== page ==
Teaching, learning and assessment: The road to democracy

Year: 2004

Author: Mahon, Lawry

Type of paper: Refereed paper

Through this paper I will elaborate on and compare current teaching, learning and assessment philosophies and place them into one of three separate categories. The categories are:

• Behavioural approaches to learning
• Cognitive approaches to learning and
• Humanistic approaches to learning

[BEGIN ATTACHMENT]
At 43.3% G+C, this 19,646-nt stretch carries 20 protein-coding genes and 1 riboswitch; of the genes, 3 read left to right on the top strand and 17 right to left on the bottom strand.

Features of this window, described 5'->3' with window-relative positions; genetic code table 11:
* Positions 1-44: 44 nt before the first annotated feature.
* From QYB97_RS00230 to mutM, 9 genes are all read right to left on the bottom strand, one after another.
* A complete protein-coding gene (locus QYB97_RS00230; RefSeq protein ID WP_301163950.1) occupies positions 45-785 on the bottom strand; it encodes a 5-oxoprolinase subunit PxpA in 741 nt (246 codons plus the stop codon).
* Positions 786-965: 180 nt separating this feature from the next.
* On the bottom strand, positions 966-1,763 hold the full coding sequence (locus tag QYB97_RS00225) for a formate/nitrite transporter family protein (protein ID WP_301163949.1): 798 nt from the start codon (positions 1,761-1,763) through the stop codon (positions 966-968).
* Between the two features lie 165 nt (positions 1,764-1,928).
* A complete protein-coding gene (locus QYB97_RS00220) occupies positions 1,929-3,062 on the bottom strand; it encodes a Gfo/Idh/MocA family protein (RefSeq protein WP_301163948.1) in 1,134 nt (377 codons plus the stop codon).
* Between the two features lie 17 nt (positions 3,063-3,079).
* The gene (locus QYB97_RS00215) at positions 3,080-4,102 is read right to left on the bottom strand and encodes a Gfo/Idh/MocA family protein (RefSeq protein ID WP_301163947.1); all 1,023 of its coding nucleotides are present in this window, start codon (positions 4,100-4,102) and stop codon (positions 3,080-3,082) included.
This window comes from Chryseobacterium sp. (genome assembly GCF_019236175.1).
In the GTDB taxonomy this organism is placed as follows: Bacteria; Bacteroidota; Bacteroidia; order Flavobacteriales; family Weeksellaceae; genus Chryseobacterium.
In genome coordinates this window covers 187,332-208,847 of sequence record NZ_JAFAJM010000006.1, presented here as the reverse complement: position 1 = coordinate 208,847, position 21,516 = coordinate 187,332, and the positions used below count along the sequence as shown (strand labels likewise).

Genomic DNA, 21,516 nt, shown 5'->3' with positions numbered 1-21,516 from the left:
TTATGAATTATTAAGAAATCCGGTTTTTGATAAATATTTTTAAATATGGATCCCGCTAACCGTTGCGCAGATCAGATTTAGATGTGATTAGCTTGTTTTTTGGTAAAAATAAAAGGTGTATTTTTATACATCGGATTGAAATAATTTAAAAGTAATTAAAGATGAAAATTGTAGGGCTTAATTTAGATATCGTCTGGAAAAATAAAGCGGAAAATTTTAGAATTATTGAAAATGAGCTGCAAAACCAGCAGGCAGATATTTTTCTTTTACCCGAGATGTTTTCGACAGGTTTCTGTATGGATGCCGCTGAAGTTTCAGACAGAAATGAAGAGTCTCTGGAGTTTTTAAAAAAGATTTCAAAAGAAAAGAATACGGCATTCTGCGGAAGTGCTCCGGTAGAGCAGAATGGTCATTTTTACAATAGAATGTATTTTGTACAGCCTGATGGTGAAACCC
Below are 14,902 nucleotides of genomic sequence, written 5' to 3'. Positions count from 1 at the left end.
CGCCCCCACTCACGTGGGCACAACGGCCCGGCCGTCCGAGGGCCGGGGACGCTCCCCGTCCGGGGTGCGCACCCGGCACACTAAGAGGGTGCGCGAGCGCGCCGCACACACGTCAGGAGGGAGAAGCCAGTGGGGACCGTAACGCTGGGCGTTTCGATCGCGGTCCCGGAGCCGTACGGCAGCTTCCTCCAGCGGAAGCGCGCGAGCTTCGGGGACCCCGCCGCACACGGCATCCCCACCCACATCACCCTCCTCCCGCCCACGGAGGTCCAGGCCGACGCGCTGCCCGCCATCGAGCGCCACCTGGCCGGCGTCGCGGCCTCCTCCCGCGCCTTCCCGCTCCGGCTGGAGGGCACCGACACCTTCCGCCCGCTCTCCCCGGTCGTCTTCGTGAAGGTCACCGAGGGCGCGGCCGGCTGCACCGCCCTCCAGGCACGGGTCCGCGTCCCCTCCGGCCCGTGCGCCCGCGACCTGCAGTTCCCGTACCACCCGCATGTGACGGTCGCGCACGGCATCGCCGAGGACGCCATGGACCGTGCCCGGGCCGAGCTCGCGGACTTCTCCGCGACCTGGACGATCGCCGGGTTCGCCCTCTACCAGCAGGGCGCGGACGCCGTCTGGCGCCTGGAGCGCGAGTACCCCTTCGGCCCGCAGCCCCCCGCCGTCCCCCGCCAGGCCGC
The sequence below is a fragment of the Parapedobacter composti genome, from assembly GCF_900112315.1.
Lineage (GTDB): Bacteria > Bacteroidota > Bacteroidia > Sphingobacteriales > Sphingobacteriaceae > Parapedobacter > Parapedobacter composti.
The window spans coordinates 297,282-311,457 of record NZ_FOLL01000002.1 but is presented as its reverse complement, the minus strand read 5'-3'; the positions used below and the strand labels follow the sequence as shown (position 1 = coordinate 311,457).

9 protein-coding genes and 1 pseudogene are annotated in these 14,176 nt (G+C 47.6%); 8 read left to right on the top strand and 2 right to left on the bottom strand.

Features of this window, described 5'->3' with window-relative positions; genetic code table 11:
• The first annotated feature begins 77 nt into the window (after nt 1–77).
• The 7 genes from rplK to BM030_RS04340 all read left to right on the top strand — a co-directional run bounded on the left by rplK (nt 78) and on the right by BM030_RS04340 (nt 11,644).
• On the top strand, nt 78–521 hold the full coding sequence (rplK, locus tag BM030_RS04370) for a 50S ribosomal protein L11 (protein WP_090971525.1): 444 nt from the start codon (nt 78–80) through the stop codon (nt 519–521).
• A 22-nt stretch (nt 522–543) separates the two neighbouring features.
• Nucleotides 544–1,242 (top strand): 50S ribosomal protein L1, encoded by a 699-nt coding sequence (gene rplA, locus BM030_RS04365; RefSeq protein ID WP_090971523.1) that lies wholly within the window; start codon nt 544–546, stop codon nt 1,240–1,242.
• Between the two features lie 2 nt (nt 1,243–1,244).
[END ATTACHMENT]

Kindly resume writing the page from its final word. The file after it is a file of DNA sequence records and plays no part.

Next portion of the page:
I will offer ideas that have the opportunity to redirect much teaching practice towards an outcome for society that is different to current general practice. While much current practice sees daily and weekly planning as occupying much of its energy, and controlling disaffected children in classrooms that are becoming meaningless to them, I wish to demonstrate that there are alternatives that empower children to become good "decision makers", and that when the three overriding theories that have shaped education for the past hundred years are compared at the "practice" level, different practice becomes possible. I will demonstrate that much current teaching and learning adheres to conservative behavioural philosophies. I will also demonstrate that while behaviourism is still currently the strongest direction taken in Australian classrooms, society on the whole has demanded much more from its citizens than can ever be achieved by merely "response to stimuli" interactions amongst and between people.